Damien Chazelle’s Neil Armstrong biopic “First Man” recently attracted criticism for not recreating the astronaut’s planting of the American flag on the moon — yes, the flag is very much present in the film and yes, the reason why the planting isn’t directly shown makes sense in context — but the director and his star Ryan Gosling did precisely replicate one other element of that first moonwalk.
When Armstrong landed on the moon on July 20, 1969, he infamously fired off a one-liner for the ages: “That’s one small step for man, one giant leap for mankind.” Not only is the line included in the film, but Gosling’s version of it sounds so close to Armstrong that moviegoers are already wondering if Chazelle used the original recording. Chalk it up to movie magic, and a desire to honor history while also crafting some innovative filmmaking.
On Sunday afternoon, “First Man” celebrated its first IMAX premiere at Toronto’s own Cinesphere IMAX theater — notably, the first IMAX theater ever created — as part of a one-time-only Toronto International Film Festival event. After the screening, Chazelle and a number of his crew were on hand to answer questions about the making of the film, including that moon landing.
Supervising sound editor Mildred Iatrou was mostly occupied with recording conversations between characters, but the moon landing offered her a fresh challenge.
“When they’re on the moon, they’re saying the lines that we’re all very familiar with. We wanted to reference the originals, but have the actors be performing those lines,” Iatrou said. “Just a little while ago, I was talking to somebody who had just seen the film, and he said, ‘oh, so you used the original recordings on the moon?’ and I was like, ‘No, we didn’t!’ I was so happy to hear that.”
While Gosling approximates Armstrong’s accent throughout the film, during moon landing sequences his voice was manipulated in post-production to make it sound precisely like Armstrong. The difference is almost impossible to hear.
“The actors, when they were performing the lines, referenced and listened to the original lines, and then we took them tweaked them a little more, manipulated them, added futzes to make it sound like the actual lines,” Iatrou said.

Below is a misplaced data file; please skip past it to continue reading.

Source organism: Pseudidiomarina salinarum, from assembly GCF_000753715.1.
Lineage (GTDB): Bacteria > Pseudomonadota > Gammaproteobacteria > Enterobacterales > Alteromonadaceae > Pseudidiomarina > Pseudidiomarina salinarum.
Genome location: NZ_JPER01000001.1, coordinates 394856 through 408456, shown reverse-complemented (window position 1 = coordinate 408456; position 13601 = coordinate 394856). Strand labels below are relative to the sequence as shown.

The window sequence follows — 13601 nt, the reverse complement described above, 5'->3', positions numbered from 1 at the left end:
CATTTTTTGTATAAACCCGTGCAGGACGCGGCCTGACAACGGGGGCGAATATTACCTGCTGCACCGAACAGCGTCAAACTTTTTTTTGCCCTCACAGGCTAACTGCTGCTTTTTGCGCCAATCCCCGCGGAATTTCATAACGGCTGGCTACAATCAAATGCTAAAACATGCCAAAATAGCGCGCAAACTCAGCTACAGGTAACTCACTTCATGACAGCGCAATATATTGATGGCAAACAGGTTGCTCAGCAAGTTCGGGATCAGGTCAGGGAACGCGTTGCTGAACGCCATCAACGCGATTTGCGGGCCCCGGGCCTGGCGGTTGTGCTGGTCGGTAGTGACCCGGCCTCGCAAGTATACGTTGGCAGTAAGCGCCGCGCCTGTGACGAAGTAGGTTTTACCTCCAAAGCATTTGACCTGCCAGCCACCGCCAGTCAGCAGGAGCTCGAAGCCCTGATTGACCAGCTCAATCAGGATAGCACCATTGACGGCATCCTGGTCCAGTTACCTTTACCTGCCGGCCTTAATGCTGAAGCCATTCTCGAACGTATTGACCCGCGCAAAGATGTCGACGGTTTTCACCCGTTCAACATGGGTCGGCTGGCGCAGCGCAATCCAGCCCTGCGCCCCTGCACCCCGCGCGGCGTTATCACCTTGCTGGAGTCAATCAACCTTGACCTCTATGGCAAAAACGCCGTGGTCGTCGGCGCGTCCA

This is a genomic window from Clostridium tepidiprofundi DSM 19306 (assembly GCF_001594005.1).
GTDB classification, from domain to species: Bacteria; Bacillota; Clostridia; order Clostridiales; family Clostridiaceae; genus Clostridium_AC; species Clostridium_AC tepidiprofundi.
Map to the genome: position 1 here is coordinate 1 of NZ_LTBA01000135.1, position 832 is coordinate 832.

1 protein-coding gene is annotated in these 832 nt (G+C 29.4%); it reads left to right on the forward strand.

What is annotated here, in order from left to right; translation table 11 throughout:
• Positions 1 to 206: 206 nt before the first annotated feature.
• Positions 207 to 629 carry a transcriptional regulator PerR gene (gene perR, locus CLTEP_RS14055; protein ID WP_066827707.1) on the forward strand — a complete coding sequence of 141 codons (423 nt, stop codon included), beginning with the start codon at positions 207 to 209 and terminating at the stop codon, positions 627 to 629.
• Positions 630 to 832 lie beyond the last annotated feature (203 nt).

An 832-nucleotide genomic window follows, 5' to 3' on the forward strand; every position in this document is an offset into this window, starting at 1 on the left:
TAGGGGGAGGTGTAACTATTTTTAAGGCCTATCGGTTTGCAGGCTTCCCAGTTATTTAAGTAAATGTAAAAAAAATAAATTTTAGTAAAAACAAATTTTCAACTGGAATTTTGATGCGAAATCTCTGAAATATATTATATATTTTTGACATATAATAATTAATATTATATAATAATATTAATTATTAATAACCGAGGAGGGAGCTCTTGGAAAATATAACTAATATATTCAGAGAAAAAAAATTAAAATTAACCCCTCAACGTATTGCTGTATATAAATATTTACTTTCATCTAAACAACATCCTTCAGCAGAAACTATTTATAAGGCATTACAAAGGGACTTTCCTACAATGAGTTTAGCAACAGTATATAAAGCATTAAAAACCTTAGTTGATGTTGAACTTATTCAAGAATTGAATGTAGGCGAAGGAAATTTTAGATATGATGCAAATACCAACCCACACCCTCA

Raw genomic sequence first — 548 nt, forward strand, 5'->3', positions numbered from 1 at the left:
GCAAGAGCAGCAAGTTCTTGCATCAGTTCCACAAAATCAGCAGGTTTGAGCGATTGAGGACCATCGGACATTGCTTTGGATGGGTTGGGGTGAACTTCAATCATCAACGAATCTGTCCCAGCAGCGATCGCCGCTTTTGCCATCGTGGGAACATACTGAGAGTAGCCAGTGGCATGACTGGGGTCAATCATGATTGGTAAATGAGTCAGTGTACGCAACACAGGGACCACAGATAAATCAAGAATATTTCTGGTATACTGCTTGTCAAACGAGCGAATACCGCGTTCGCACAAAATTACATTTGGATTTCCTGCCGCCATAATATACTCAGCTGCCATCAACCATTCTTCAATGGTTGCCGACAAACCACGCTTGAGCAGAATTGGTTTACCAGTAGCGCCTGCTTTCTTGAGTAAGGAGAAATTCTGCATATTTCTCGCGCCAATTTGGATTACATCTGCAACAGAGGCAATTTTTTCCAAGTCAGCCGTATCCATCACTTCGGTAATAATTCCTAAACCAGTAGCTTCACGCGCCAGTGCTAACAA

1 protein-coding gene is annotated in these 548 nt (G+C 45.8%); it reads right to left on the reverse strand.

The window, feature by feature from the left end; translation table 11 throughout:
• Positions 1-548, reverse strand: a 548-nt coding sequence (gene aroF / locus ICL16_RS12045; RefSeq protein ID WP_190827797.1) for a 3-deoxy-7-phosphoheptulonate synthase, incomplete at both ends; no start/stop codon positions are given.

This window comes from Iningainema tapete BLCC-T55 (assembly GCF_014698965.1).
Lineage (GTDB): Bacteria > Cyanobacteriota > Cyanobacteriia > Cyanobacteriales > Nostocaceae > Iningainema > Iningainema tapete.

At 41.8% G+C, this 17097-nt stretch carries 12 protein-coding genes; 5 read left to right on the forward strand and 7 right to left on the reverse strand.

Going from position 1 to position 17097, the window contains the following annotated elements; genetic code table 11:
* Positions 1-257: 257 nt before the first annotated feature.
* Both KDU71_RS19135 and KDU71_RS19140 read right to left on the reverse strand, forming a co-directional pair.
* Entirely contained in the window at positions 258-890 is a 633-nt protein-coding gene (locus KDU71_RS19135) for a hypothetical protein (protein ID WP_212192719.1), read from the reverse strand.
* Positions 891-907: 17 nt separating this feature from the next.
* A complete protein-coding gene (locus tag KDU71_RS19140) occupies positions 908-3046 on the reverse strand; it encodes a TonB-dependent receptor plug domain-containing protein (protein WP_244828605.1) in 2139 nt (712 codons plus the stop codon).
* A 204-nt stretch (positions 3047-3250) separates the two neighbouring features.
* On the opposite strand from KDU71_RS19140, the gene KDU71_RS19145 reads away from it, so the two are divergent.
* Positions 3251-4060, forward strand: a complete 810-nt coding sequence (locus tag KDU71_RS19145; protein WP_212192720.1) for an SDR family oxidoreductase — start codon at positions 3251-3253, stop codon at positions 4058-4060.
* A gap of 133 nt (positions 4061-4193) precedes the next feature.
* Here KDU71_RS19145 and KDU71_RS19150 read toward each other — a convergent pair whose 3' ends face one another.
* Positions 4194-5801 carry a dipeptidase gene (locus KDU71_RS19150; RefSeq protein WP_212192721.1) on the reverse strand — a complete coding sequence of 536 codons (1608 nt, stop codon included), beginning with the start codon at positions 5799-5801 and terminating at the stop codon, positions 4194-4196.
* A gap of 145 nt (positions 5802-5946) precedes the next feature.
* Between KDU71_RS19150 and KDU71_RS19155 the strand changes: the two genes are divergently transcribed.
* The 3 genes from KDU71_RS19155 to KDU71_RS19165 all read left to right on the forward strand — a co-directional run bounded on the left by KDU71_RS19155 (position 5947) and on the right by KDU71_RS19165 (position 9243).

It’s just one element of the film’s show-stopping moon landing scene, which also includes some other bits of technological wizardry to ensure it lands with maximum impact. As cinematographer Linus Sandgren also noted at the post-screening Q&A, when “First Man” shows Armstrong and Buzz Aldrin (Corey Stoll) landing on the moon, the first shot of the astronauts opening the lunar module’s doors, the film suddenly “opens up to IMAX.”
The format change is striking enough — the film also uses 35mm, 16mm, and VistaVision for various scenes — but the sound team added another compelling element: total silence when that lunar module door first opens.
The film’s other supervising sound editor, Ai-Ling Lee, also used the Q&A to describe her work on that seminal scene.
“Once Neil and Buzz and, we kind of build up the sound, while inside the lunar module and [they’re trying to] open the door, because of the pressure difference,” she said. “And once it opens up, the sound just escalates and builds up into this overwhelming sudden loudness, and then it suddenly cuts off into silence.”
She added, “A lot of it is just to surprise and overwhelm the audience, to take in the image of the moon and also, I think Damien wanted to sell the idea of deep space to have this chilling effect, but calm. I think the contrast into the sound helps a lot.”
“First Man” screened at the Toronto International Film Festival. Universal Pictures will release it on October 12.